Electric Utility Regulatory Reform: Issues for the 109th Congress
CRS Report for Congress
Electric Utility Regulatory Reform:
Issues for the 109 Congress
Updated August 18, 2005
Specialist in Energy Policy
Resources, Science, and Industry Division
Congressional Research Service ˜ The Library of Congress
Electric Utility Regulatory Reform:
Issues for the 109th Congress
The Public Utility Holding Company Act of 1935 (PUHCA) and the Federal
Power Act (FPA) were enacted to eliminate unfair practices and other abuses by
electricity and gas holding companies by requiring federal control and regulation of
interstate public utility holding companies. Prior to PUHCA, electricity holding
companies were characterized as having excessive consumer rates, high debt-to-
equity ratios, and unreliable service. PUHCA remained virtually unchanged for 50
years until enactment of the Public Utility Regulatory Policies Act of 1978. PURPA
was, in part, intended to augment electric utility generation with more efficiently
produced electricity and to provide equitable rates to electric consumers. Qualifying
facilities (QFs) are exempt from regulation under PUHCA and the FPA.
Electricity regulation was changed again in 1992 with passage of the Energy
Policy Act (EPACT). The intent of Title 7 of EPACT is to increase competition in
the electric generating sector by creating new entities, called “exempt wholesale
generators” (EWGs), that can generate and sell electricity at wholesale without being
regulated as utilities under PUHCA. This title also provides EWGs with a way to
assure transmission of their wholesale power to their purchasers. The effect of this
act on the electric supply system has been more far-reaching than PURPA.
On April 24, 1996, the Federal Energy Regulatory Commission (FERC) issued
Orders 888 and 889. FERC issued these rules to remedy undue discrimination in
transmission services in interstate commerce and provide an orderly and fair
transition to competitive bulk power markets. Order 2000, issued December 20,
Comprehensive electricity legislation may involve several components. The
first is PUHCA reform. Some electric utilities want PUHCA changed so they can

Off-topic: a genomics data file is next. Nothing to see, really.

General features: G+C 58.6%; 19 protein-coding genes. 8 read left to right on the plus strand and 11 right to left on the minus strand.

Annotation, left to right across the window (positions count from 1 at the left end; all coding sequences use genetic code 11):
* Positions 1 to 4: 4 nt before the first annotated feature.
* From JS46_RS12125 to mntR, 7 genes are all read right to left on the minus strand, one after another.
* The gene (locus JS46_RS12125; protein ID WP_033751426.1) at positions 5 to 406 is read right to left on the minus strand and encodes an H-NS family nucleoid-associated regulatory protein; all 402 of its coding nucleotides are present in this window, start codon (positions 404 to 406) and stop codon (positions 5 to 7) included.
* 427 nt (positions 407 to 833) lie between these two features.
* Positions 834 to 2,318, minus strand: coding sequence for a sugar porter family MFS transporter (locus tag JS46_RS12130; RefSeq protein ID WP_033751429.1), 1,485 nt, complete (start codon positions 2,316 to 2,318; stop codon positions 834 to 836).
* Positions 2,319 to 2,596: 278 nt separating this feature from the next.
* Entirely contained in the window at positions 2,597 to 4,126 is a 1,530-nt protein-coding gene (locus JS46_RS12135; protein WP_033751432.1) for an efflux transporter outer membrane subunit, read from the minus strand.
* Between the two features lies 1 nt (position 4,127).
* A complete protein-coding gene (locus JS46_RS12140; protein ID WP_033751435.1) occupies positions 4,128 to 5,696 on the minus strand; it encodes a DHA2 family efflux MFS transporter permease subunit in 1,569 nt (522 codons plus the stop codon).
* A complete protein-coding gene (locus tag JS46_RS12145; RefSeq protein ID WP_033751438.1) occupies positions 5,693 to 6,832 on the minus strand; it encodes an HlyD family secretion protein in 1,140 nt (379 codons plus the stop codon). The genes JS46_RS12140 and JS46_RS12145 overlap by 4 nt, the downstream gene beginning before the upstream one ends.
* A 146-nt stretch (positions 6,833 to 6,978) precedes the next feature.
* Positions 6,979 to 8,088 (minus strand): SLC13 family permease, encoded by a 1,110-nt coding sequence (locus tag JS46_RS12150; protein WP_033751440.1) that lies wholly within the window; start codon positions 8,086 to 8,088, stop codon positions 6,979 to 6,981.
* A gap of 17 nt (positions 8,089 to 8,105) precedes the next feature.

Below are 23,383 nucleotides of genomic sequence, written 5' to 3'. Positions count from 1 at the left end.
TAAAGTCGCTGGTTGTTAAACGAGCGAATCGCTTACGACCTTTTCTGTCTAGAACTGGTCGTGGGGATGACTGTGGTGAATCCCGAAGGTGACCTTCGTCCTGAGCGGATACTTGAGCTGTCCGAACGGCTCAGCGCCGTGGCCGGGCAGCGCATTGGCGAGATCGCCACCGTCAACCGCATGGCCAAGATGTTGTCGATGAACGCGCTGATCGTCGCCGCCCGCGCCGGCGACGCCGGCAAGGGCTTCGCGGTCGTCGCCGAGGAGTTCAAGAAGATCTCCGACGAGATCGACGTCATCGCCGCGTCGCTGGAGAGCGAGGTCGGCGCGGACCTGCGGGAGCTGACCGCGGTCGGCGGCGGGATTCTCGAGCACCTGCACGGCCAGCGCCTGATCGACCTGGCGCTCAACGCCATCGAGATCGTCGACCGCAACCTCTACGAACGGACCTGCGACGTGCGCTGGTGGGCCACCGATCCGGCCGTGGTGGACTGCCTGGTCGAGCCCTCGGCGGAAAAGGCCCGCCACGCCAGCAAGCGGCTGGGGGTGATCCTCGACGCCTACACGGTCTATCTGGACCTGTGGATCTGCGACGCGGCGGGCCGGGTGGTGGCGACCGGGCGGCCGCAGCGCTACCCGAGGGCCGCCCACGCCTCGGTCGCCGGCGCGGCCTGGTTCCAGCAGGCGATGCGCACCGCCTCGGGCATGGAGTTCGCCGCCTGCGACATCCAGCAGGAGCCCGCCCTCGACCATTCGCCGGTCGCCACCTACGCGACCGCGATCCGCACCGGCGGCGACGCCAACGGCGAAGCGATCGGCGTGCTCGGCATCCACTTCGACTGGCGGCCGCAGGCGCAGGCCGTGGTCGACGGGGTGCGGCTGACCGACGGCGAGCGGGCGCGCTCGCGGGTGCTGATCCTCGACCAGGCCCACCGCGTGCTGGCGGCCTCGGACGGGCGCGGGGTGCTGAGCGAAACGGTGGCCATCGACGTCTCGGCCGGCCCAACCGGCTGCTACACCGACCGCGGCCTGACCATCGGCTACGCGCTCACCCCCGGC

more easily diversify their assets. State regulators have expressed concerns that
increased diversification could lead to abuses, including cross-subsidization.
Consumer groups have expressed concern that a repeal of PUHCA could exacerbate
market power abuses in a monopolistic industry where true competition does not yet
The second issue is PURPA’s requirement that utilities purchase power from
QFs. Many investor-owned utilities support repeal of these mandatory purchase
provisions. They argue that their state regulators’ “misguided” implementation of
PURPA has forced them to pay contractually high prices for power that they do not
need. Opponents of this legislation argue that it would decrease competition and
impede development of renewable energy.
The third main issue is reliability. Without mandatory and enforceable reliability
standards, proponents argue that reliability of the electric power system will not be
at acceptable levels. Opponents say these standards are unnecessary.
This report will be updated as events warrant.
Regional Transmission Organizations..............................5
Electric Reliability Organization..................................7
Electric Utility Regulatory Reform:
Issues for the 109 Congress
Historically, electricity service has been defined as a natural monopoly, meaning
that the industry has (1) an inherent tendency toward declining long-term costs, (2)
high threshold investment, and (3) technological conditions that limit the number of
potential entrants. In addition, many regulators have considered unified control of
generation, transmission, and distribution as the most efficient means of providing
service. As a result, most people (about 75%) are currently served by a vertically
integrated, investor-owned utility.
As the electric utility industry has evolved, however, there has been a growing
belief that the historic classification of electric utilities as natural monopolies has
been overtaken by events and that market forces can and should replace some of the
traditional economic regulatory structure. For example, the existence of utilities that
do not own all of their generating facilities, primarily cooperatives and publicly
owned utilities, has provided evidence that vertical integration has not been necessary
for providing efficient electric service. Moreover, recent changes in electric utility
regulation and improved technologies have allowed additional generating capacity
to be provided by independent firms rather than utilities.
The Public Utility Holding Company Act (PUHCA)1 and the Federal Power Act2